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East Kilbride, United Kingdom

Feneyrol J.,University of Lorraine | Ohnenstetter D.,University of Lorraine | Giuliani G.,University of Lorraine | Fallick A.E.,Isotope Geosciences Unit | And 3 more authors.
Canadian Mineralogist | Year: 2012

The Namalulu tsavorite (vanadian grossular up to 0.80 wt.% V 2O 3) deposit in northeastern Tanzania occurs in metasomatized graphitic gneiss overlain by a dolomitic marble unit. These rocks belong to the Neoproterozoic metamorphic Mozambique Belt. The graphitic gneiss is composed of quartz, V-bearing kyanite (up to 0.4 wt.% V2O3), V-bearing muscovite (up to 1.0 wt.% V2O3), V-bearing rutile (up to 1.9 wt.% V2O3), and graphite. This rock is affected by calcic metasomatism precipitating calcite and mobilizing the elements for tsavorite crystallization in quartz-calcite veins. The dolomitic marble unit hosts an anhydrite-gypsum-dolomite lens (lens I) and a calcite-scapolite-diopside-sulfides-graphite lens (lens II). This last unit is characterized by the presence of F-bearing minerals (tremolite, phlogopite, tainiolite, titanite), with up to 9.4 wt.% F for tainiolite, and Ba-bearing minerals (feldspar, phlogopite), with up to 7.5 wt.% BaO for feldspar. Lithium (up to 2.0 wt.% Li 2O) and boron (up to 110 ppm) are also present in tainiolite, as well as in F-bearing tremolite. This is the first description of metamorphic tainiolite. The protoliths of the Namalulu rocks correspond to organic-rich black shales, pure and magnesian carbonates, and evaporites. They were presumably deposited in a marine coastal sabkha located at the eastern margin of the Congo-Kalahari cratons bounded by the Mozambique Ocean during early Neoproterozoic. Tsavorite formed in the Ca-metasomatized gneiss during amphibolite facies retrograde metamorphism at 5.6-6.7 kbar and 630 ± 30 °C.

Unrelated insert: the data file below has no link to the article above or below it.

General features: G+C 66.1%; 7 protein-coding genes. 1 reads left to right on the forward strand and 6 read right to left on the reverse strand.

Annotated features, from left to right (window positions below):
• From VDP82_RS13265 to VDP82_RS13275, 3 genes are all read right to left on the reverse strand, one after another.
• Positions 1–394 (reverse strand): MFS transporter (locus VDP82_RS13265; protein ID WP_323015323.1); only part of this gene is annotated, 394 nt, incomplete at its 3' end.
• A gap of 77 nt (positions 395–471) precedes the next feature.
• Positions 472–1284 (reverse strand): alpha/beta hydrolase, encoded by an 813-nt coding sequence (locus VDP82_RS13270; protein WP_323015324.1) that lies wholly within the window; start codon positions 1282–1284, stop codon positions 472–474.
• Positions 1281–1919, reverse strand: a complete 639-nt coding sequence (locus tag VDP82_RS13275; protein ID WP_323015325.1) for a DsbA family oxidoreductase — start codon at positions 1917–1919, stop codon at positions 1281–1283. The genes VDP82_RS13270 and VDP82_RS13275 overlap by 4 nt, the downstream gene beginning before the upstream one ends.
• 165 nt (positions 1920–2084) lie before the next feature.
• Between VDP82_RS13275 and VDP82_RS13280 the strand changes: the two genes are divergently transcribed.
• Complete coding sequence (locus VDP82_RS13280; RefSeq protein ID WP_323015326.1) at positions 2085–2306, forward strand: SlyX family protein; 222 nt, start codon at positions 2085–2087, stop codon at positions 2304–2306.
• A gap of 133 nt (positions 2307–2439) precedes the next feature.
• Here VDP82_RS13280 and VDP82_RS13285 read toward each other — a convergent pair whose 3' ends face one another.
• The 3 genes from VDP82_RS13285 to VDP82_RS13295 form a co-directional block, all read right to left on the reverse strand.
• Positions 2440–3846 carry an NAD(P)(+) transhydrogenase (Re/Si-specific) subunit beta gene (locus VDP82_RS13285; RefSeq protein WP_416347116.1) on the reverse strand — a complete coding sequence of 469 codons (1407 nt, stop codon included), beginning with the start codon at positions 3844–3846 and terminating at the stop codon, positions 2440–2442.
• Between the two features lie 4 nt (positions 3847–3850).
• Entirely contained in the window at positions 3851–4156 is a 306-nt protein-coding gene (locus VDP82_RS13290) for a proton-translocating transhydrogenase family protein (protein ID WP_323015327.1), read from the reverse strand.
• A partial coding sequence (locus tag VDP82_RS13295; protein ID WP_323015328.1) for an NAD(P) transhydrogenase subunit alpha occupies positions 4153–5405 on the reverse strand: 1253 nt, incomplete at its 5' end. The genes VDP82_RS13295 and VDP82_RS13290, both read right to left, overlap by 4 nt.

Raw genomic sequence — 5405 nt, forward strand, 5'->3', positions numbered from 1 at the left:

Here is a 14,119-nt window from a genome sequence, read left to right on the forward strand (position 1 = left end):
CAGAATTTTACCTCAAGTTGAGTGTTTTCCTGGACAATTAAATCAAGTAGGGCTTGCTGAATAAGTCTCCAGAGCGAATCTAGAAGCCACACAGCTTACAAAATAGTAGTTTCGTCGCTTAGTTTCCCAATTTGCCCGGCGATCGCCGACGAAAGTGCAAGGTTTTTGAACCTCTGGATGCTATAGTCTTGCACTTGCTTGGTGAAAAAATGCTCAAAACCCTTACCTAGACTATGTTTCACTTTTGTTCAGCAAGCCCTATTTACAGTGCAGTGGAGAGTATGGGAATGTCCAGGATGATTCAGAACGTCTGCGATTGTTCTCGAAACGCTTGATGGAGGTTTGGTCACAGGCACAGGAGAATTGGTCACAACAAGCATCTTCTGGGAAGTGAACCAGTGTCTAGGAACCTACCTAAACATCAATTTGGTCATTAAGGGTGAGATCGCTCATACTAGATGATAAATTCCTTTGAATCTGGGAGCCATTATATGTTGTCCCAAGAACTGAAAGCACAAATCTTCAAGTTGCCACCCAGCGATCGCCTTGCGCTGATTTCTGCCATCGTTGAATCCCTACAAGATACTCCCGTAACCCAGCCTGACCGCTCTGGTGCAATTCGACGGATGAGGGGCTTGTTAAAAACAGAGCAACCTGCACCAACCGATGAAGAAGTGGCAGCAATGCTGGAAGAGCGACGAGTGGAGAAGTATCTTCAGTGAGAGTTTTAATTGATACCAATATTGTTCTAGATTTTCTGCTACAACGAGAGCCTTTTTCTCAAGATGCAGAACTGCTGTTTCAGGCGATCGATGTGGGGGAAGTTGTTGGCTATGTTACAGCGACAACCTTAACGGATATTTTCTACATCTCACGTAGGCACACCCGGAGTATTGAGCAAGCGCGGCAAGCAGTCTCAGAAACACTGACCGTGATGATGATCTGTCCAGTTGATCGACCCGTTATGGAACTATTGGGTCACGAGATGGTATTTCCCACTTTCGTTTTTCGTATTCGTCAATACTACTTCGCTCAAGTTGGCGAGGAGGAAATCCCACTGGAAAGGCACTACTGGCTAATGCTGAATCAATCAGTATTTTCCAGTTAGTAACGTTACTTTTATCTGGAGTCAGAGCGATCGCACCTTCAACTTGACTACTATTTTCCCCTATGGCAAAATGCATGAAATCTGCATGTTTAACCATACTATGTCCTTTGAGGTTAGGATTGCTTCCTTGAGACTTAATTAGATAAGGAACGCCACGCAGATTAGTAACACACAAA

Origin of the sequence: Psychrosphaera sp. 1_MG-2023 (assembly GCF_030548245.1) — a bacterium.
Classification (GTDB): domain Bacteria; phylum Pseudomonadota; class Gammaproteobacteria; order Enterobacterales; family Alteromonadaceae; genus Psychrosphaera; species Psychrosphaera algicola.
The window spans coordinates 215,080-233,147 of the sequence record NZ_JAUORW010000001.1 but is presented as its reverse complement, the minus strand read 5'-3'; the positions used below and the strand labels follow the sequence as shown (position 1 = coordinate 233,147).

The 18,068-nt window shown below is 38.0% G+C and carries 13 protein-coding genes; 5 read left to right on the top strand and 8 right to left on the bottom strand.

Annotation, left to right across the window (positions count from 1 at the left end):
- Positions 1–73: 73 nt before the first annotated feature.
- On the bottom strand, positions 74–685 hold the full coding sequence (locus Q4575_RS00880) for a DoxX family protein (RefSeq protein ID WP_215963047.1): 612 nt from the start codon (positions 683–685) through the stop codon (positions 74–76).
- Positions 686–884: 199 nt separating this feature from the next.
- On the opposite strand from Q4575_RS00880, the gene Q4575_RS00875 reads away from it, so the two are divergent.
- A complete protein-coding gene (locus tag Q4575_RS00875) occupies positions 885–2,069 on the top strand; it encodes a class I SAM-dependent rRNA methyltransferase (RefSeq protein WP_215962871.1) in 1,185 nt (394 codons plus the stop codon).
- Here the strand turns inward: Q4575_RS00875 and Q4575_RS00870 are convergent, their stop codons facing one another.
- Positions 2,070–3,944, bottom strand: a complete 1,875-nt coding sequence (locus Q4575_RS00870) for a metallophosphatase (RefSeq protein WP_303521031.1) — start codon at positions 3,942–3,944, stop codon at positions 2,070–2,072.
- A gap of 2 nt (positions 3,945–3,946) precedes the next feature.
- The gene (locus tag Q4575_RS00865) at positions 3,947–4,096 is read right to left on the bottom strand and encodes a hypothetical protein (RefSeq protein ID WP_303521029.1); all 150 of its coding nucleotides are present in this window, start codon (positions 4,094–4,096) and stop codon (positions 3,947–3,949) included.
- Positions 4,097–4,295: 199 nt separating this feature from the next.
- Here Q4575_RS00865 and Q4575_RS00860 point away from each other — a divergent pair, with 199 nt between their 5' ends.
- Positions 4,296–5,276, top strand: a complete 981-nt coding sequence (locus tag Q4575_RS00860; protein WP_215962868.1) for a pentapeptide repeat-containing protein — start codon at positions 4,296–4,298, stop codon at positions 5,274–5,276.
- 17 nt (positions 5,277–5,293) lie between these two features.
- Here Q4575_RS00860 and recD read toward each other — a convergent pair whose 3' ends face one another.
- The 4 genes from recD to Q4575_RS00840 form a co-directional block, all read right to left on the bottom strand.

Petersson J.,Gothenburg University | Fallick A.E.,Isotope Geosciences Unit | Broman C.,University of Stockholm | Eliasson T.,Geological Survey of Sweden
Lithos | Year: 2014